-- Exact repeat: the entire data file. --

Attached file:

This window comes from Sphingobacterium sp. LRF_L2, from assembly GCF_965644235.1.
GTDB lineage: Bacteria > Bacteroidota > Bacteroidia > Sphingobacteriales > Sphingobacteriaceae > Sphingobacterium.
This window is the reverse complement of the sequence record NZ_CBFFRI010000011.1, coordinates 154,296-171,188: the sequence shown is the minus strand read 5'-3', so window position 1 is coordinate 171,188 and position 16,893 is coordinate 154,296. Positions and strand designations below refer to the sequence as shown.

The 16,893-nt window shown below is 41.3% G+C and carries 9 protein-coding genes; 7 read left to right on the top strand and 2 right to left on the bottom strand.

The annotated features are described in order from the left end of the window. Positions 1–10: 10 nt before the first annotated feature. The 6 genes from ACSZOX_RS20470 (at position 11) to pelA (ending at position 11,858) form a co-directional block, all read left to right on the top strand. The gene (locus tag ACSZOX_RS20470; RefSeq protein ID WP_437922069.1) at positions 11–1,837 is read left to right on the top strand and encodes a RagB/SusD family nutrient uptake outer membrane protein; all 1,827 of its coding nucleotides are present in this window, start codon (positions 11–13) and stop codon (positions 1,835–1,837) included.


This window comes from Sphingobacterium sp. LRF_L2, from assembly GCF_965644235.1.
GTDB lineage: Bacteria > Bacteroidota > Bacteroidia > Sphingobacteriales > Sphingobacteriaceae > Sphingobacterium.
This window is the reverse complement of the sequence record NZ_CBFFRI010000011.1, coordinates 154,296-171,188: the sequence shown is the minus strand read 5'-3', so window position 1 is coordinate 171,188 and position 16,893 is coordinate 154,296. Positions and strand designations below refer to the sequence as shown.

The 16,893-nt window shown below is 41.3% G+C and carries 9 protein-coding genes; 7 read left to right on the top strand and 2 right to left on the bottom strand.

The annotated features are described in order from the left end of the window. Positions 1–10: 10 nt before the first annotated feature. The 6 genes from ACSZOX_RS20470 (at position 11) to pelA (ending at position 11,858) form a co-directional block, all read left to right on the top strand. The gene (locus tag ACSZOX_RS20470; RefSeq protein ID WP_437922069.1) at positions 11–1,837 is read left to right on the top strand and encodes a RagB/SusD family nutrient uptake outer membrane protein; all 1,827 of its coding nucleotides are present in this window, start codon (positions 11–13) and stop codon (positions 1,835–1,837) included.